On 10 September 2020, the UK Information Commissioner’s Office (“ICO”) published its beta-phase “Accountability Framework” (“Framework”).  The Framework is designed to assist organisations, of any size and across all sectors, in complying with the accountability principle under the GDPR and in meeting the expectations of the ICO.

The Framework will help those within organisations who are responsible for implementing data protection compliance strategies.  The ICO envisages that organisations will use the Framework in conjunction with other relevant guidance and materials available from the ICO.  The ICO emphasises that each organisation must be mindful of its own circumstances when managing data protection risks, and that a “one size fits all” approach should not be adopted.

The Framework covers ten categories that organisations should consider when seeking to comply with the accountability principle:

  1. Leadership and Oversight
  • Data Protection Officers (“DPOs”) should perform their tasks independently, without conflict of interest. DPOs should not “take any direct operational decisions about the manner and purposes” of the processing of personal data within their organisation.
  • If an organisation considers that it is not required to appoint a DPO under the GDPR, it should record this decision and assign responsibility for data protection compliance across personnel and resources.
  • Organisations should monitor data protection and information governance activities through regular “oversight group” meetings, which relevant key personnel, including the DPO where appropriate, should attend.
  1. Policies and Procedures
  • Organisations should have appropriate and readily available policies in place that cover data protection, records management and information security.
  • Policies and procedures should reflect a “data protection by design and by default” approach and be updated without undue delay, where required.
  1. Training and Awareness
  • Organisations should train personnel comprehensively in data protection and information governance matters, including national and sector-specific requirements.
  • Organisations should provide induction and refresher training to their personnel regardless of length of tenure, contractual status or grade. The ICO encourages organisations to impose post-training testing in order to ensure that training is effective.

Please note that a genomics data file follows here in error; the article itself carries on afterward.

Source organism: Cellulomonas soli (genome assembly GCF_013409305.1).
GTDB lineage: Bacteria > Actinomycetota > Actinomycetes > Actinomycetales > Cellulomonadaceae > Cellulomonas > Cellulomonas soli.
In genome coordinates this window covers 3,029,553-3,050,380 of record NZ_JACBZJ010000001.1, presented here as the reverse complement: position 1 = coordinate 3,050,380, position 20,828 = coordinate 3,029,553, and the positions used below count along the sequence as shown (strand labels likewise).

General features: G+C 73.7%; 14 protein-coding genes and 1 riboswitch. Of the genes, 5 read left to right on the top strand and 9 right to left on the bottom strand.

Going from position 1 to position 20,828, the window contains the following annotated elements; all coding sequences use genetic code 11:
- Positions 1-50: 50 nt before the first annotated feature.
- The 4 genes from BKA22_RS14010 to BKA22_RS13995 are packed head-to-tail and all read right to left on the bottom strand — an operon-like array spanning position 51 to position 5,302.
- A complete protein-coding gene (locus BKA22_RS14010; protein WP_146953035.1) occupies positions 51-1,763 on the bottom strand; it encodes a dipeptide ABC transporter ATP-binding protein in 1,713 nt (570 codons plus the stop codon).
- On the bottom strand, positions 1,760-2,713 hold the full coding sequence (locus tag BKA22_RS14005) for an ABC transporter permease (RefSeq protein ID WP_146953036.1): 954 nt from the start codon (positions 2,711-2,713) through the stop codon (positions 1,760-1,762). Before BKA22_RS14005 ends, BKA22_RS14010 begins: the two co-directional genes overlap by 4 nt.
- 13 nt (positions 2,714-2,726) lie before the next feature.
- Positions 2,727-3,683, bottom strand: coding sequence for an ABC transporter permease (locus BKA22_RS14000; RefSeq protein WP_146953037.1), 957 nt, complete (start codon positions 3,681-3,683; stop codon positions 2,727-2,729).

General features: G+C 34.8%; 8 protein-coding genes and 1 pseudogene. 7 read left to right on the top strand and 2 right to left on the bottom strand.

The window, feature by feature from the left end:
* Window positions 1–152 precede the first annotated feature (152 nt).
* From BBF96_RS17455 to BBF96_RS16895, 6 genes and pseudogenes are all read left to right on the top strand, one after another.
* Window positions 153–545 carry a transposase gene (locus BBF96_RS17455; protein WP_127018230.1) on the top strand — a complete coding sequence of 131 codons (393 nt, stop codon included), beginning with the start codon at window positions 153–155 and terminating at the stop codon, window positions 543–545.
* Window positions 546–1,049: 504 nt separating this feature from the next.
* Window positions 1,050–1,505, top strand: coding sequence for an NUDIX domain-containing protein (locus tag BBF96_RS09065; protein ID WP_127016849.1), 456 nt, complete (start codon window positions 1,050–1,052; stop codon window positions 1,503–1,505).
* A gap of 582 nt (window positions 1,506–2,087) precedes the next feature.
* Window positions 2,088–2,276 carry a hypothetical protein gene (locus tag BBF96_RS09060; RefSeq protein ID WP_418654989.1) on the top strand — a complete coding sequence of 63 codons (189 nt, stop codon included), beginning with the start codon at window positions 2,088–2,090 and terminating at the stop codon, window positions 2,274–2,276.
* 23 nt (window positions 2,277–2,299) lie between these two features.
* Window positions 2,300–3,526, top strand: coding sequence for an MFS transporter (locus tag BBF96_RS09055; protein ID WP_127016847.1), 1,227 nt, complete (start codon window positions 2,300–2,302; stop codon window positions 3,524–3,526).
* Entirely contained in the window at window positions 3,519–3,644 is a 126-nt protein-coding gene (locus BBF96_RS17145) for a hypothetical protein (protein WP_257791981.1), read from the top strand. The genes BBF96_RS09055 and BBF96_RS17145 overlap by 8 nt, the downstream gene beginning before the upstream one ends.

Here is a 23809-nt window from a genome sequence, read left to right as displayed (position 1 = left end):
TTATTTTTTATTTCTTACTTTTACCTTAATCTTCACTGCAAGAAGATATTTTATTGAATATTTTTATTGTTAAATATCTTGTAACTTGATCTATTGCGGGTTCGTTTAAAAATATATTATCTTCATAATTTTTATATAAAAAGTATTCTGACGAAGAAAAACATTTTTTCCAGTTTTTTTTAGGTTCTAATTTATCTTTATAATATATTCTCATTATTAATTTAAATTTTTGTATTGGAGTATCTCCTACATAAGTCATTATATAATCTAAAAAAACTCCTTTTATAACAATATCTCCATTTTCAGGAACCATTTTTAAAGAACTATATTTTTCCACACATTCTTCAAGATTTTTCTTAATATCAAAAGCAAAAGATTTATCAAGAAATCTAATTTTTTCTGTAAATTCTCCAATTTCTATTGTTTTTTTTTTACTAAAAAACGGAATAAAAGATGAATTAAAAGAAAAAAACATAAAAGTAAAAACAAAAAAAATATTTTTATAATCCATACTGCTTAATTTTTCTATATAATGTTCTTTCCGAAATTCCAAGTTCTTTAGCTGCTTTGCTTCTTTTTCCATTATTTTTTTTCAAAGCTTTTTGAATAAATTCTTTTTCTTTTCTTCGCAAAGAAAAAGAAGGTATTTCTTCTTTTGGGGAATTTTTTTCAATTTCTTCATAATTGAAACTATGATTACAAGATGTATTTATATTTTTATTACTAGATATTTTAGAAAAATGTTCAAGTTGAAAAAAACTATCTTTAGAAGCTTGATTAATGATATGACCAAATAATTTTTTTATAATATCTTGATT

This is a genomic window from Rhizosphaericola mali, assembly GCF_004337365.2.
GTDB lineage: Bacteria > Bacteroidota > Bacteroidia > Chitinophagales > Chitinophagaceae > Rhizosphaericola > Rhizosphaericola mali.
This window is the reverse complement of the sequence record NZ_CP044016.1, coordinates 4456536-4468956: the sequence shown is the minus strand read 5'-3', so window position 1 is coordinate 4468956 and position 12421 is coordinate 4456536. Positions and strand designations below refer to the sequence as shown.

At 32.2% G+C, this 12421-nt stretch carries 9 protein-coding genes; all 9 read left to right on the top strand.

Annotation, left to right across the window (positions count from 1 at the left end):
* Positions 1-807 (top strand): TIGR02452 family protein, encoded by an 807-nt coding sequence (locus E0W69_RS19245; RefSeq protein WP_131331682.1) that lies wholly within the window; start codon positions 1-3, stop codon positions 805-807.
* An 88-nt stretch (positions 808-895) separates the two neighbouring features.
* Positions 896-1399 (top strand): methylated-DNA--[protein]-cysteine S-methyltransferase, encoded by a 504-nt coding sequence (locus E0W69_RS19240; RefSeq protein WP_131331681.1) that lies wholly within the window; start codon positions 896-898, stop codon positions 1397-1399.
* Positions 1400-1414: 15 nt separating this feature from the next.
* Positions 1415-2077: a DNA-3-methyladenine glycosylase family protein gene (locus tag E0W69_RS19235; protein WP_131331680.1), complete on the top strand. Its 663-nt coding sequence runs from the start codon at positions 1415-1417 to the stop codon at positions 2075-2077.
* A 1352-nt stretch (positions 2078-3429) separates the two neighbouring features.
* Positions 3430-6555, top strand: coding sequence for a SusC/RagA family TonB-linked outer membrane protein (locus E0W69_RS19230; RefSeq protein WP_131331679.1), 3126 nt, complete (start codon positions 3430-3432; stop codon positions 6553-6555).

• Organisations should gather and hold evidence of methods that they use to raise awareness of data protection and information governance matters (i.e., briefings, meetings, posters, blogs, etc.).
  1. Individuals’ Rights
  • Organisations should provide individuals with clear and relevant information about their rights in relation to their personal data. This information should explain to individuals how to exercise those rights and inform them that they have the right to make a complaint to the ICO.
  • Organisations should deal with requests from individuals in a timely manner that meets individual expectations and statutory timescales.
  • Organisations should produce regular performance reports and case quality assessments to ensure requests are handled appropriately.
  1. Transparency
  • Privacy notices must contain the information mandated under the GDPR.
  • Organisations should communicate this privacy information to individuals at the appropriate time in a user-friendly manner (i.e., using plain and age-appropriate language, layered notices, icons and smart device functionalities, etc.).
  • Organisations should maintain a historical log of privacy notices, including dates of changes to allow for convenient review of what information was provided to individuals, and when.
  1. Records of Processing and Lawful Basis
  • Organisations should carry out frequent data-mapping exercises to identify the personal data that they hold and relevant data flows.
  • Organisations should maintain formal and comprehensive records of processing of personal data, including their lawful basis for processing such data.
  • When relying on consent to process personal data, organisations should retain records of such consent (including what individuals were told at the time they provided consent and how they provided consent), with easy access, review and withdrawal of such consents, if required.
  1. Contracts and Data Sharing
  • Organisations should ensure that their data sharing agreements comply with the relevant GDPR requirements (e.g., in instances of joint controllership or controller-processor agreements), and maintain a log of data sharing arrangements.
  • Organisations should conduct appropriate initial due diligence checks on data processors to ensure that they meet GDPR requirements, and subsequently conduct routine checks to ensure compliance with contractual agreements.
  • When sharing personal data, organisations should pseudonymise or minimise such data wherever possible, and only share it for specific purposes.
  1. Risks and Data Protection Impact Assessments